I remember a ‘trek -in – the – woods – team – building’ event years ago with colleagues from work (in the freezing rain, no less). We were on a scavenger hunt in the forest trying to learn these lessons: 1) if we worked together more effectively, we would all succeed; 2) What we could accomplish together was more than what we could achieve alone; and 3) Etcetera.
I didn’t learn what the organizers intended. What I learned instead were six things:
1) I don’t like freezing rain. It makes me cranky, itchy, and very, very cold.
2) Freezing rain appears to make other people passive aggressive.
3) If you would just tell me those lessons rather than make me suffer to discover them, I would believe you. I promise.
4) Some people don’t care who is left behind or who falls down in the mud.
5) People don’t stop being bullies when they grow up. They just dress differently to fool you.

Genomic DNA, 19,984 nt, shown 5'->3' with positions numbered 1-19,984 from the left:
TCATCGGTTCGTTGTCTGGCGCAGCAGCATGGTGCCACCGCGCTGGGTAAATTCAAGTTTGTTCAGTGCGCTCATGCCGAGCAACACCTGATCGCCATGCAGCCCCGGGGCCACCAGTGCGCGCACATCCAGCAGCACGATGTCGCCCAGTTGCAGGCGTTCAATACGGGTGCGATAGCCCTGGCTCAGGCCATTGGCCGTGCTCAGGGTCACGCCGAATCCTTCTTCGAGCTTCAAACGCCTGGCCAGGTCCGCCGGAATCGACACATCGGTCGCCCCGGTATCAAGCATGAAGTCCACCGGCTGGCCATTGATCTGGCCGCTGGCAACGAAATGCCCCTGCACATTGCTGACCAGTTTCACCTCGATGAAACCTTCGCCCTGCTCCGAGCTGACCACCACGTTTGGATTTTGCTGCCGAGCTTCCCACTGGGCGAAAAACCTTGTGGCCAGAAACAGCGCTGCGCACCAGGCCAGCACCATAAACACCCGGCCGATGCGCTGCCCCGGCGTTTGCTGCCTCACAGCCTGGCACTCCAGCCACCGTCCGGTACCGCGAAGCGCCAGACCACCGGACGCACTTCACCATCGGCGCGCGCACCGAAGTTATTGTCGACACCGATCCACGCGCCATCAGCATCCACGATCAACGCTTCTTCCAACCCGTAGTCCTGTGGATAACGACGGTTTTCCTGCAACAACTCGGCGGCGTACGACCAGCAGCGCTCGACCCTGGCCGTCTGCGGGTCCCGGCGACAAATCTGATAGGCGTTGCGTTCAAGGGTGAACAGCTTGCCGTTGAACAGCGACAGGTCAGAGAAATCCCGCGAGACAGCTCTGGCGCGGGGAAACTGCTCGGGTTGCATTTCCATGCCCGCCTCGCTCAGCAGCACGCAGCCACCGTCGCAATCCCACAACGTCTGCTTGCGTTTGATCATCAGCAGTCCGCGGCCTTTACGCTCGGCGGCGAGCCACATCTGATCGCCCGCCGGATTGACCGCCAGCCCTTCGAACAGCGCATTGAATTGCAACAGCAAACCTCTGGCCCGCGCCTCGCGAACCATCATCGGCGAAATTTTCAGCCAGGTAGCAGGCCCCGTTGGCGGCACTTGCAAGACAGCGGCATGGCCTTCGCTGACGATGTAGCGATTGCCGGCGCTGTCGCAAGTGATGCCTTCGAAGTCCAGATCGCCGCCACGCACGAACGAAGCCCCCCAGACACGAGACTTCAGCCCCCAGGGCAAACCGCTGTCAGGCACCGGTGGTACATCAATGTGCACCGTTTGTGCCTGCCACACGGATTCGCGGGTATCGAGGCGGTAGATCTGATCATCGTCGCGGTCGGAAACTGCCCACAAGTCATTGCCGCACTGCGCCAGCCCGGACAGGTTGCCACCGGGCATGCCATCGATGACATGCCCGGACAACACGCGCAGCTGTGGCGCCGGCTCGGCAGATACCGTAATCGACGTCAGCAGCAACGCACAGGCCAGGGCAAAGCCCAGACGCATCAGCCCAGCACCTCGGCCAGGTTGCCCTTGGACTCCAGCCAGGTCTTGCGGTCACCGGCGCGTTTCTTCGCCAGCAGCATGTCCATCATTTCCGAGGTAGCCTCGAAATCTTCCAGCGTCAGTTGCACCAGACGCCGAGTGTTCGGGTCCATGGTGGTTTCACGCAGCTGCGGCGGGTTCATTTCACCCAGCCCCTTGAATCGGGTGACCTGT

6) Human beings are lousy at stopping long enough to celebrate those precious moments when we find the small orange flags in the woods.
I’m a big sceptic about these elaborate team building activities too. There’s no need to go out into the woods to see how a team works; you can find the dynamics in much smaller-scale activities you can do in the workplace… paying attention to the simple details of how people interact.
Patti also makes a point about the value of positive feedback which makes sense to me. I often find when debriefing an Improv exercise that folks often dwell on the bits that “didn’t work”, neglecting the parts that did. Looking at what does work often yields more useful information going forward. I wouldn’t take this as an absolute rule though – there are also definitely times when a firm No is what’s needed.